Researchers have discovered a 970-metre-long megastructure of linear arranged stones located in 21 m. water depth in the Bay of Mecklenburg, Germany. The results of their study have been published in PNAS.
While structures from the Stone Age can provide valuable information about the Late Glacial and Mesolithic cultures around the Baltic Sea, usually they did not survive. This megastructure is therefore a rare find.
Researchers believe it was built by hunter-gatherers more than 10,000 years ago. Then, it drowned during the Littorina transgression, the most important physiographic and environmental change in the Holocene history of the Baltic Sea: as a response to Holocene eustatic sea-level rise, the Danish straits were inundated and marine waters entered the Baltic Basin. The structure remained hidden on the seafloor.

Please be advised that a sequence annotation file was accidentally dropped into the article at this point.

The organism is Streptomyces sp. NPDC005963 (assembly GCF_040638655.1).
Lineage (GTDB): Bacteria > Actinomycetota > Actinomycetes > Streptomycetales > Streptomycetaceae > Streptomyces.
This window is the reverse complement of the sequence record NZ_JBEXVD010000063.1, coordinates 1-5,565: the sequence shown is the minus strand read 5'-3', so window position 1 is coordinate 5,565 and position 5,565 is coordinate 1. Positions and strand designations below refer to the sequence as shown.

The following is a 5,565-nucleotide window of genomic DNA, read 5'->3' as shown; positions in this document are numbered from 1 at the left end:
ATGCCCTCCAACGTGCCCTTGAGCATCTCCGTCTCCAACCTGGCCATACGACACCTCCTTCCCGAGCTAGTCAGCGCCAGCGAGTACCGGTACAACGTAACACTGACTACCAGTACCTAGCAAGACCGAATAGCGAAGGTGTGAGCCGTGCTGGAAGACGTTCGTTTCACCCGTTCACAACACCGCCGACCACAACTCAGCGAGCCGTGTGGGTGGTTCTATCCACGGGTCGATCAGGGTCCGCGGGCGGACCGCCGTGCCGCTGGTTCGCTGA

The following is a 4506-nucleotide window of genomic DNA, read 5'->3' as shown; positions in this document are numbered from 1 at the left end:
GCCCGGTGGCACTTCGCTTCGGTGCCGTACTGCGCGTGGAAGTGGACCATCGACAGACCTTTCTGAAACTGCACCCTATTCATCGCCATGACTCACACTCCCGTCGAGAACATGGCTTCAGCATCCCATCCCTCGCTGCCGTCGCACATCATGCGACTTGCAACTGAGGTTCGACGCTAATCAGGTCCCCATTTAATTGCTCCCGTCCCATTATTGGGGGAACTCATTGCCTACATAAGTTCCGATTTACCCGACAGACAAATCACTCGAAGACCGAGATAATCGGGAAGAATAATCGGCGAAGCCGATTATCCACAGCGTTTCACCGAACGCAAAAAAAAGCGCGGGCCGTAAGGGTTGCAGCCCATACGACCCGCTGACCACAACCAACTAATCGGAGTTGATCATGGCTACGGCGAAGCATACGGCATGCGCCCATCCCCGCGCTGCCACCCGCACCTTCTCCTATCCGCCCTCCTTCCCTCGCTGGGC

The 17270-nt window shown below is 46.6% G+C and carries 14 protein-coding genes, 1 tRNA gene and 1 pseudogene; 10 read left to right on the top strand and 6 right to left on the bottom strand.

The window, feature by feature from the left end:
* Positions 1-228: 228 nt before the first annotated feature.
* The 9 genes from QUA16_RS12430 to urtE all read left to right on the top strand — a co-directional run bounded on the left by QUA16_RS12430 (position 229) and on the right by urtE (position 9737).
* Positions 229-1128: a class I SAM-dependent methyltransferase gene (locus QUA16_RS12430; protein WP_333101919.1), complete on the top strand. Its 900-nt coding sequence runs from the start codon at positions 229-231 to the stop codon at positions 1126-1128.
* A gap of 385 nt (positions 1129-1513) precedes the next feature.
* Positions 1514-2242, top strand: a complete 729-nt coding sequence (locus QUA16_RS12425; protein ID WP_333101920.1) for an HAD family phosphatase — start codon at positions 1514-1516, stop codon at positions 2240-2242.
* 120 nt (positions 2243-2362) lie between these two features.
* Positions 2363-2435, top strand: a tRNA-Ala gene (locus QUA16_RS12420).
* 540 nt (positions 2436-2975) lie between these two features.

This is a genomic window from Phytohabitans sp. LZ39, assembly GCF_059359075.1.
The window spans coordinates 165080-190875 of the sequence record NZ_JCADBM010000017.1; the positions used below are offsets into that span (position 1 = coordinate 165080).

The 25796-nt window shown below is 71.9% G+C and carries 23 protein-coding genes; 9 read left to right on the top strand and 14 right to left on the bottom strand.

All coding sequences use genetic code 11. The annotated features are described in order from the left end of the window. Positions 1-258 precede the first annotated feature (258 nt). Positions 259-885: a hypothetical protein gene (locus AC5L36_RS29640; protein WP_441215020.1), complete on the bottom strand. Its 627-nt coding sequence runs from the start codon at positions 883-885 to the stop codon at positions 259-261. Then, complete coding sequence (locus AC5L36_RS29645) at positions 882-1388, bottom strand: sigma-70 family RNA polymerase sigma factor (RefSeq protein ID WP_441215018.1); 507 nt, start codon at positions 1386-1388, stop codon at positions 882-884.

The discovery of this and other preserved Stone Age structures requires cross-disciplinary approaches between archaeology and marine geosciences. Researchers used a combination of “shipborne and autonomous underwater vehicle hydroacoustic data with up to a centimeter range resolution, sedimentological samples, and optical images”.
1,673 stones of usually less than 1 m. height constitute the structure. The arrangement of these stones can’t be the result of a glacial transport or ice push ridges. Researchers further conclude that the stonewall, or the “Blinkerwall”, which runs adjacent to the sunken shoreline of a paleolake (or bog), was likely used for hunting the Eurasian reindeer.
Being of the oldest documented man-made hunting structures on Earth and among the largest known Stone Age structures in Europe, it provides unique insight in subsistence strategies, mobility patterns and territorial development in the Western Baltic Sea region.